First baseman Yonder Alonso announced his retirement in an Instagram post this afternoon (h/t to reporter Ben Ross). That will bring to an end a career that saw him log big league action in parts of ten seasons.
The seventh overall pick by the Reds in the 2008 draft, Alonso immediately became a top prospect, a status he’d hold each season climbing up the minor-league ladder. While he made his big league debut with the Reds, Alonso became an integral part of the Padres’ return in the Mat Latos blockbuster during the 2011-12 offseason.
Over parts of four seasons as the Friars’ regular first baseman, Alonso posted a .271/.339/.386 slash. San Diego traded him to the Athletics after the 2015 season. After a disappointing 2016 effort, Alonso went to work on revamping his swing as one of the league’s earlier adopters of an air-oriented approach. The swing change came together as hoped, with Alonso posting a .266/.365/.501 line and popping a career-best 28 home runs in 521 plate appearances that season. He was honored with an All-Star selection for his performance, which he parlayed into a two-year deal with the Indians as a free agent that offseason.
Unfortunately, Alonso’s massive gains at the plate proved to be short-lived. After an average offensive effort in 2018, Cleveland shipped Alonso to the White Sox. He struggled mightily with Chicago and the Rockies, forcing him to settle for a minor-league deal this winter. Alonso didn’t make it back to the majors this past season.
Altogether, Alonso played in 1,072 major league games and took 3,773 plate appearances at the highest level. He posted a cumulative .259/.332/.404 slash line and hit exactly 100 home runs. Alonso suited up for seven different clubs and represented Oakland during the aforementioned All-Star appearance in 2017. MLBTR wishes Alonso the best in retirement.
6th place as ROY in 2012! Good luck!
Anything that shows up on the Awards column on a baseball-reference page to me is a huge accomplishment. Also the AS in 2017. That’s a great career to be proud of!
100%. Especially if you think about all the guys that don’t even get the opportunity to play in the bigs, some guys don’t even make it pro
FredMcGriff for the HOF
With his earnings he should’ve easily made enough money to live comfortably. I guess if he runs out he could always beg his bro in law Manny Machado for some spare change.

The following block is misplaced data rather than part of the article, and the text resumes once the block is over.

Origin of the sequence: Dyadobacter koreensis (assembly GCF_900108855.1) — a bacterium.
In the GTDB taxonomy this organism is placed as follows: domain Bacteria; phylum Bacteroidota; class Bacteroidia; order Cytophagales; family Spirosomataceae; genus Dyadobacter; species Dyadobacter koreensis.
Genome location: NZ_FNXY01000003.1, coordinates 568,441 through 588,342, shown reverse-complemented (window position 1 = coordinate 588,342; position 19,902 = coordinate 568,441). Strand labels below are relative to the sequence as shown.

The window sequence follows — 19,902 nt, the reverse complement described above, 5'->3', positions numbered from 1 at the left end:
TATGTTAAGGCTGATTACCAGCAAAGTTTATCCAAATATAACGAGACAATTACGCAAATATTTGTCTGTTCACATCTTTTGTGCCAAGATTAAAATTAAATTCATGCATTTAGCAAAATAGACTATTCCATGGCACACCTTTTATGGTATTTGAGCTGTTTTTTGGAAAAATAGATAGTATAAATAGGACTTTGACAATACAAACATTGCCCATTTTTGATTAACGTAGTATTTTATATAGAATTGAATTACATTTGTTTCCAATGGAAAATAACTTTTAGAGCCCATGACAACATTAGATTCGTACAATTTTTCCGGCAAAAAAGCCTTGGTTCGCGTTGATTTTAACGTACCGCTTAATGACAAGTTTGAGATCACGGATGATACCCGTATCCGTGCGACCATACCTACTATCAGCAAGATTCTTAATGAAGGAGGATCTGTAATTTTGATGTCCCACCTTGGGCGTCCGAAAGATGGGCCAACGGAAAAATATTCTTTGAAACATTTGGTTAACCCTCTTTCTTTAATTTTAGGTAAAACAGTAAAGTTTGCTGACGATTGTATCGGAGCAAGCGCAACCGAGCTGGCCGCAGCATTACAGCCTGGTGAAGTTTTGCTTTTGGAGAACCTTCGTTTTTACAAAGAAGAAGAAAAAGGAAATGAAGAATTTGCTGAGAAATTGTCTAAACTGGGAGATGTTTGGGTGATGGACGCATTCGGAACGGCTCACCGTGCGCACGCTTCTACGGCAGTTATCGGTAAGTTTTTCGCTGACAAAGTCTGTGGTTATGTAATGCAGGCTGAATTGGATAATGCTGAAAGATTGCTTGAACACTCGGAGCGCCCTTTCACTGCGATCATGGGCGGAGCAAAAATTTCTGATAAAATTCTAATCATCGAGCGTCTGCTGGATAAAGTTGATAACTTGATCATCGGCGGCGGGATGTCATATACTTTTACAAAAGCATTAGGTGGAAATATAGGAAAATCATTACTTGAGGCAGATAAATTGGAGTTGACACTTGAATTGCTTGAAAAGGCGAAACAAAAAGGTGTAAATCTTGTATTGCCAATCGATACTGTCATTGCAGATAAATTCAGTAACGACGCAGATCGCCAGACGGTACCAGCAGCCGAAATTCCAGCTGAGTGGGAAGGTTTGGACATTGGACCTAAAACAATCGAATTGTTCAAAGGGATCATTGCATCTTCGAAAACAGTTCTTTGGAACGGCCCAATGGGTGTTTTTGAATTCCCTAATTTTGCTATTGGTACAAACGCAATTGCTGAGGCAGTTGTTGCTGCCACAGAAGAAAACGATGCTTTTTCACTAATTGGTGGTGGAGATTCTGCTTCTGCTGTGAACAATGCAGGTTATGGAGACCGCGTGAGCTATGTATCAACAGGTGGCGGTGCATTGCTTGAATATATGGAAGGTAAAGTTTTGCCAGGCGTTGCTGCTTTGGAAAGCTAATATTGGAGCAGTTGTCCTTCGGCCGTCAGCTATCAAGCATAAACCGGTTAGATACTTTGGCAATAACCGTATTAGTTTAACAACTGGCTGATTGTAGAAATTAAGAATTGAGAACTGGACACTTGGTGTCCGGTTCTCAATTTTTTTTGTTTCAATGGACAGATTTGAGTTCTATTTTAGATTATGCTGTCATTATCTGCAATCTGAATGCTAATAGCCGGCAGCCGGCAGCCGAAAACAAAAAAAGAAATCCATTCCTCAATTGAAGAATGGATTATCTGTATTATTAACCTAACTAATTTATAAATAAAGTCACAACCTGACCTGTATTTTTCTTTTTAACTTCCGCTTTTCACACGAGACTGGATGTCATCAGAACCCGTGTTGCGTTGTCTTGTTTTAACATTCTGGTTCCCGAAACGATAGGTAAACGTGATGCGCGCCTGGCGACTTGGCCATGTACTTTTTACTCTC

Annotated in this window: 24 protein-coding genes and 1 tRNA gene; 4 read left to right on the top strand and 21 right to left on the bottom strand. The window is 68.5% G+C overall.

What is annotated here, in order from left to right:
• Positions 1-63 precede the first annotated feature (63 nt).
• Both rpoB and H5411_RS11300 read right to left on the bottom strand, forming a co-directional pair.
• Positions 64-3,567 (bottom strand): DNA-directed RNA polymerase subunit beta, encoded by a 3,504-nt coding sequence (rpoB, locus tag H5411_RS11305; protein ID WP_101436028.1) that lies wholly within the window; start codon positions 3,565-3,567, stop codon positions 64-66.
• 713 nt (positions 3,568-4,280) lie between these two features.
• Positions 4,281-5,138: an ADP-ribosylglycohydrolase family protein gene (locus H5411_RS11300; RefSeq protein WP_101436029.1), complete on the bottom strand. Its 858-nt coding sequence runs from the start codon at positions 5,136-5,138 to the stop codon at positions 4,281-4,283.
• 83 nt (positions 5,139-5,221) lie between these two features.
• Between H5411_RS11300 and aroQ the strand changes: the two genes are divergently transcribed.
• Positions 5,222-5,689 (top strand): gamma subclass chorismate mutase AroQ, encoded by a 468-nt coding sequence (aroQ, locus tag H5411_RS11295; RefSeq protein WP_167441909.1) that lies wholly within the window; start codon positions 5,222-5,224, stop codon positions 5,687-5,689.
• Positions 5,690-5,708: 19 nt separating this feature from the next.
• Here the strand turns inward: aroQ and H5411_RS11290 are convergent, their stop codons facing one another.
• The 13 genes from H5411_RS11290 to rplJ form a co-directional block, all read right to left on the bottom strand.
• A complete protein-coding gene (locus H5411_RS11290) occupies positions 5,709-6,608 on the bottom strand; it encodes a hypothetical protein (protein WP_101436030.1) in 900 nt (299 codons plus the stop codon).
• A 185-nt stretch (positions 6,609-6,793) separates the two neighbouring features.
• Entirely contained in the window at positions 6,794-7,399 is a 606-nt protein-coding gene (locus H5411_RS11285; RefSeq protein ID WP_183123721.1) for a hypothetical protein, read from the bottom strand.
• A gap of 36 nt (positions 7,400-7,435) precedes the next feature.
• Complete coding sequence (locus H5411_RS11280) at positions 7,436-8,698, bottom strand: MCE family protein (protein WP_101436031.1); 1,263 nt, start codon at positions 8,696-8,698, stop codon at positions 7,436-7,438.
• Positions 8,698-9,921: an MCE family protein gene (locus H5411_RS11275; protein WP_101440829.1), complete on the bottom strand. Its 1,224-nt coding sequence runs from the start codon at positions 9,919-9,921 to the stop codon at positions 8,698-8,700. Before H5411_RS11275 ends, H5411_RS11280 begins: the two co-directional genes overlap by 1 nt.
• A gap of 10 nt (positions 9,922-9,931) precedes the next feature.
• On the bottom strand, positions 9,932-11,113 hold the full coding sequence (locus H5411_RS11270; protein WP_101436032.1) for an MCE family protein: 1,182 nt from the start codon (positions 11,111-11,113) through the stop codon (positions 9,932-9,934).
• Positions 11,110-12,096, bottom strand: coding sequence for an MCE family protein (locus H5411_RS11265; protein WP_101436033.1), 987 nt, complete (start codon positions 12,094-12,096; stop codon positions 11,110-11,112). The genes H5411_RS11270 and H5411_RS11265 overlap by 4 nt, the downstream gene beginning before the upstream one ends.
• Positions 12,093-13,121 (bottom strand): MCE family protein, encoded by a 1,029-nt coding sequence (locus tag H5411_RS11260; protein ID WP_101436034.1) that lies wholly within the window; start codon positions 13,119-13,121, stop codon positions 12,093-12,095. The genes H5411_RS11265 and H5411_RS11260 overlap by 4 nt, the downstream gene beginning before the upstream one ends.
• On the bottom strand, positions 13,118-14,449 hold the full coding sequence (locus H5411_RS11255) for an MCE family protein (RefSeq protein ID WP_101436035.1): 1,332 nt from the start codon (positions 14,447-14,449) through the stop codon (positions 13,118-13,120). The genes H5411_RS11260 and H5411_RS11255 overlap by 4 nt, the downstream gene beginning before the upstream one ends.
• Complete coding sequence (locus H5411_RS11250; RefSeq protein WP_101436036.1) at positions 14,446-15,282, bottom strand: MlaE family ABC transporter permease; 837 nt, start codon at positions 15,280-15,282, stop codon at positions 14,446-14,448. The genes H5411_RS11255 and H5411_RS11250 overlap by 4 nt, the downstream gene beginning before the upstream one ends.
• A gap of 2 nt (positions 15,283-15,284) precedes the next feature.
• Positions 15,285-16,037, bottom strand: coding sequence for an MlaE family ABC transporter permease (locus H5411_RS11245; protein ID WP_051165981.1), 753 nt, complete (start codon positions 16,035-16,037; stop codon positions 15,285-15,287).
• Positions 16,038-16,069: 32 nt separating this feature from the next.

Wishing him well as he forays into the great Be-Yonder after baseball
This guy had a ton of potential but never got things going until 2017. Retiring at 33, Wow.
Most players don’t last long enough to even announce a retirement. The game decides they are done long before age 33. Only the best of the best play into their late 30s. Alonso was not that, but he was better than most. A 10 year big league career is nothing to look down upon.
He had a pretty good run, all told. Most players wash out after just a few years.
Nearly 9 years of major league service time under his belt (just shy of being fully vested in the union pension). ~90% of players never get that far.
Maybe he’ll convince his cousin to join him this time around?
I thought Yonder was actually on the Braves active roster as a back up for Freeman at 1 point this year?
C’mon now, these headlines write themselves, “It’s Over, Yonder !”
Yonder, the guy Oakland fans screamed back in 2017 at the trading deadline was the next HOF’er…..now out of baseball.
Just proves a point of mine…..Seems to me, we as commenters know little to nothing about the inner workings of baseball and exactly who and why these athletes will succeed.
Comrade Tipsy McStagger
I think rocky7 is being a bit hyperbolic. Actually, my previous sentence is an understatement. The words Alonso, Yonder, Fame, Hall, Of were never thrown together in a sentence without the word NOT also being attached.
Peart of the game
I’d have gone to Japan instead of signing a minor league deal, he’d probably be making more money that way.
Decent career, qualified for pension, good job!
And now the obligatory “MLBTR wishes Alonso the best in retirement “ .